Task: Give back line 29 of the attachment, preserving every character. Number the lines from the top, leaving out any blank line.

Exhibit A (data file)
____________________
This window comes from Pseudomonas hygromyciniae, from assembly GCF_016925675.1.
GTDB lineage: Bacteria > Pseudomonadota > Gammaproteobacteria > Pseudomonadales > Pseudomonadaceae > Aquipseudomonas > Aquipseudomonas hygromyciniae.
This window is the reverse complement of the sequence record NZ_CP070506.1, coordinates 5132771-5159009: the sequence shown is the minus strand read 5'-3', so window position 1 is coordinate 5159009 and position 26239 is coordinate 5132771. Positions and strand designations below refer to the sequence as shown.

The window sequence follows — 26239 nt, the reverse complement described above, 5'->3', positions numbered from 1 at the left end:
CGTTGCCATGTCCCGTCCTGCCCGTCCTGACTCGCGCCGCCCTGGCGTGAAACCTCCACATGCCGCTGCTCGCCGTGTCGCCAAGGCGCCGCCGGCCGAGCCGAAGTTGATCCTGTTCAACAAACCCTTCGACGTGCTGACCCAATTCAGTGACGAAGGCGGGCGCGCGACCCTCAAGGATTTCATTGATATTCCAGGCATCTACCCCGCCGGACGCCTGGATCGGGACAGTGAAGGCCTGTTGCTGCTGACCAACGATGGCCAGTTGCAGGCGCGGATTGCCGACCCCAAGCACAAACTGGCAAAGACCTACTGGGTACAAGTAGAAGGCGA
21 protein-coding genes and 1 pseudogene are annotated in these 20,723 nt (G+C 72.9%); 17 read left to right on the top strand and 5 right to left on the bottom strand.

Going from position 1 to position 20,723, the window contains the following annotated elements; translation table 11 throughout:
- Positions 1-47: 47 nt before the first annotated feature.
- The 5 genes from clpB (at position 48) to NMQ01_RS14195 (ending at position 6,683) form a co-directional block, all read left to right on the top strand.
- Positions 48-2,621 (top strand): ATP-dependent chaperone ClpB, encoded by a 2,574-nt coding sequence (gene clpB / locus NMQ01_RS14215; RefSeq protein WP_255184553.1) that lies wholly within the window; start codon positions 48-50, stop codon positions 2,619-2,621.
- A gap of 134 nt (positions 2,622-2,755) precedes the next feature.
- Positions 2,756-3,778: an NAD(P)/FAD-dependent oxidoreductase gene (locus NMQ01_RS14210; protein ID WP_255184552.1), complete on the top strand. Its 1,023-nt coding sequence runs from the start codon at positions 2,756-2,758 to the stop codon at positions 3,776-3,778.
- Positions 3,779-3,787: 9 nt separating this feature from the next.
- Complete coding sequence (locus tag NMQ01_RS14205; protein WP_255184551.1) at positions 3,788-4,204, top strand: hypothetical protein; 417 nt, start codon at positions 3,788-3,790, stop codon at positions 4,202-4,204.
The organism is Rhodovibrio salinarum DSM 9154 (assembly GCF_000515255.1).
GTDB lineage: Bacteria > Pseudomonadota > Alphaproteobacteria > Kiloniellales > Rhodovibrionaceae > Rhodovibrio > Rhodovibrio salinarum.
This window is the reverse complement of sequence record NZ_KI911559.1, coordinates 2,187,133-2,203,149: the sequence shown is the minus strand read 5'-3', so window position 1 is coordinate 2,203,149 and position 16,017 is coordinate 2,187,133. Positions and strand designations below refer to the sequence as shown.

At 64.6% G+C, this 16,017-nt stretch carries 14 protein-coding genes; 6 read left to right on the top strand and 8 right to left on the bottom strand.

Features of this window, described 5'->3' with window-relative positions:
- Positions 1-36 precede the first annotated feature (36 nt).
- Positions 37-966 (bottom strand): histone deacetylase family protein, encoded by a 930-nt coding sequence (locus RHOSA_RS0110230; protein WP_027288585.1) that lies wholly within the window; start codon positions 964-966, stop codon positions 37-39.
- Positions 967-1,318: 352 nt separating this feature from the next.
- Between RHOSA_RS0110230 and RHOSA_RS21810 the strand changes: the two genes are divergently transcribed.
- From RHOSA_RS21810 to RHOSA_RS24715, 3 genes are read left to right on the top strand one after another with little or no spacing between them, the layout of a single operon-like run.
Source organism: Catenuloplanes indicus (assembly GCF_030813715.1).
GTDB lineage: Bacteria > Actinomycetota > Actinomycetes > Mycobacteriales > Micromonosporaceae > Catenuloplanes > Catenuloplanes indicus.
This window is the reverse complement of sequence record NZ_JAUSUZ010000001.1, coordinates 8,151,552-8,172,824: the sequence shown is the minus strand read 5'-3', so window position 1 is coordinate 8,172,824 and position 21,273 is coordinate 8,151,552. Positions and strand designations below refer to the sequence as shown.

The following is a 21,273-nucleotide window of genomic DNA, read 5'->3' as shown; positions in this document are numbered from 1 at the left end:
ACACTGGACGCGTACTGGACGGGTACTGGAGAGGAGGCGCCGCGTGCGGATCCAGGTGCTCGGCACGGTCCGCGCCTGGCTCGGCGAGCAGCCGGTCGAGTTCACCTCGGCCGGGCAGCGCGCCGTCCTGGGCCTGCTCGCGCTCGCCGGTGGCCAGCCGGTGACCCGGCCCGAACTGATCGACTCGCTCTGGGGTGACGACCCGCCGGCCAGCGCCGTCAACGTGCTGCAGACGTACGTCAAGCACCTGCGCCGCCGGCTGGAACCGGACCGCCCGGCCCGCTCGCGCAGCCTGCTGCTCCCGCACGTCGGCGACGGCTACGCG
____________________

ACACTGGACGCGTACTGGACGGGTACTGGAGAGGAGGCGCCGCGTGCGGATCCAGGTGCTCGGCACGGTCCGCGCCTGGCTCGGCGAGCAGCCGGTCGAGTTCACCTCGGCCGGGCAGCGCGCCGTCCTGGGCCTGCTCGCGCTCGCCGGTGGCCAGCCGGTGACCCGGCCCGAACTGATCGACTCGCTCTGGGGTGACGACCCGCCGGCCAGCGCCGTCAACGTGCTGCAGACGTACGTCAAGCACCTGCGCCGCCGGCTGGAACCGGACCGCCCGGCCCGCTCGCGCAGCCTGCTGCTCCCGCACGTCGGCGACGGCTACGCG